Spatial variability of C stocks

SOC stocks were calculated separately in the crown area and in the between-tree area. When the whole field was considered, the variability in C stocks, expressed by CV, was close between the control and abandoned plots (CV 30% and 28%, respectively). However, within the crown area, C stocks represented 23.4% (CV 55%) in the abandoned plots and 27.6% (CV 37%) in the control plots. The greater variability in the abandoned fields was a reflection of their heterogeneity, caused essentially by an absence of soil disturbance for different periods of time. The C stocks of two neighbouring plots, abandoned for the same duration, had a CV of 11.5%, compared with 4.5% for two neighbouring control plots. Therefore, a minimum variability of 5% could be expected between two actively managed plots, against some 11% in the case of two abandoned plots.

Sampling and analysing the crown area and between-tree area separately is a lengthy procedure. It could be more practical to aim for the most representative sampling strategy. This was tested by plotting the stocks on a per field basis (crown area and between-tree area) against those between-tree areas. Linear relationships, with slopes close to 1, were found in both treatments (Fig. 5). The high slopes (close to 1) and regression coefficients suggest that between-tree SOC would be sufficient to determine field C stocks. Sampling between trees excludes the need to have the area occupied by the crown area and reduces the number of soil samples analysed by half.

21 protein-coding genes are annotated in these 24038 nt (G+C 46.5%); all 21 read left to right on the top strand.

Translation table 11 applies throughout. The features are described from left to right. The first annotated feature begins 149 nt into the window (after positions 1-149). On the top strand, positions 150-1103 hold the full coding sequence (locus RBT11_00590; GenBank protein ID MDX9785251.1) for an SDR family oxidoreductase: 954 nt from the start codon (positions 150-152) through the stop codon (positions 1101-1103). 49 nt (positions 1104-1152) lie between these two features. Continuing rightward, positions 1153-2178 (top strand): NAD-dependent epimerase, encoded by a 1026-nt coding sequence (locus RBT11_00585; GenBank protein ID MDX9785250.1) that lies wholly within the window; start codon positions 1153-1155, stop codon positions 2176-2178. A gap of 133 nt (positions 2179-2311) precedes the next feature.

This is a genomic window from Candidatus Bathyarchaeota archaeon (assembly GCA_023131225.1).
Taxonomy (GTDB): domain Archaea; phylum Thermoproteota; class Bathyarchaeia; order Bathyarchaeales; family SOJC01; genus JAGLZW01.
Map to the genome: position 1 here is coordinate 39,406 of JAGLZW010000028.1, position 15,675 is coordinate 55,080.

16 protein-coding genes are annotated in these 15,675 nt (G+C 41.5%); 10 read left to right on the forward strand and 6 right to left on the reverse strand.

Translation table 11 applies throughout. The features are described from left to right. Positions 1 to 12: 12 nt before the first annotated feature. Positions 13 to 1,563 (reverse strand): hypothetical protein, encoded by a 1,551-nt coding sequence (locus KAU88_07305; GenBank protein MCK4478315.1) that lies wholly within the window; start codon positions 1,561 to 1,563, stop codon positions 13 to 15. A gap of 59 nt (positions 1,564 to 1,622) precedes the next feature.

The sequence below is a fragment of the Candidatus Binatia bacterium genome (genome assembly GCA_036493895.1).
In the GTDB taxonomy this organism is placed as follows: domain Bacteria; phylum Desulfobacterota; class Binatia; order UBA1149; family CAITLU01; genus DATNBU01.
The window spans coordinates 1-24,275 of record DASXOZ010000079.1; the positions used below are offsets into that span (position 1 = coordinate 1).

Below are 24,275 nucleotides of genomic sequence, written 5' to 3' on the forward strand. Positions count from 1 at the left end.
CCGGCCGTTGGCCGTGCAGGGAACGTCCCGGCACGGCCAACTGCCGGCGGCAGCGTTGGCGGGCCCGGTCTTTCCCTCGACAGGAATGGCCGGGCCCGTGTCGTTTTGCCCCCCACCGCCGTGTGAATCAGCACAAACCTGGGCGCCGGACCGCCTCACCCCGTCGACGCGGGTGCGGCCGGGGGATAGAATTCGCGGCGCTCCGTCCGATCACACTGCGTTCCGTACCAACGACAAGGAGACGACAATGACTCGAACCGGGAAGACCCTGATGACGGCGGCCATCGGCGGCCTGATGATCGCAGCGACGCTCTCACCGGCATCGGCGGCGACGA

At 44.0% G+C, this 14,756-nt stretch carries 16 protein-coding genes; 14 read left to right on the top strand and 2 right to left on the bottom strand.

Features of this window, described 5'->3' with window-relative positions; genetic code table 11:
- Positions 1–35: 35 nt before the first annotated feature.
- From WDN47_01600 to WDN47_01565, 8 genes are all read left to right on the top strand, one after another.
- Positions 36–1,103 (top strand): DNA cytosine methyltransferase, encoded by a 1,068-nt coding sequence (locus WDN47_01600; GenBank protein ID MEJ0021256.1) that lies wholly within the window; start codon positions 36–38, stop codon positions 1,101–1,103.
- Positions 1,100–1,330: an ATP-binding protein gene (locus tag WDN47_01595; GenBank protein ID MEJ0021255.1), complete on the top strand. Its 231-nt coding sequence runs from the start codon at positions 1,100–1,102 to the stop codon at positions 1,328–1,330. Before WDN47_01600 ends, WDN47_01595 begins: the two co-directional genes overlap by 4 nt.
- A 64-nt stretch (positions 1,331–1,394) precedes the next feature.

Dynamics of C stocks

As a result of abandonment, the C [stock.sub.0-0.3m] increased in 24 of 30 pairs (Fig. 6), with a [DELTA]Stock of + 18.6 Mg C [ha.sup.-1]. Comparing stocks in the abandoned fields against those in the actively managed plots gave a linear relationship (Fig. 7), with an intercept of 15 Mg C [ha.sup.-1], close to the above [DELTA]Stock.

Inversely, C stocks decreased in six of 30 pairs ([DELTA]Stock = -27.3 Mg C [ha.sup.-1]). This agrees with results reported in Catalonia (Spain), where one of six abandoned plots had smaller SOC than the cultivated field (Garcia et al. 2007). The stock decrease could be explained in three of six pairs (Fig. 7) by an excessively high C stock (>90 Mg C [ha.sup.-1]) in the control plots. This points to an abundant input of organic amendments leading to a significant build up of SOC, nearing C saturation.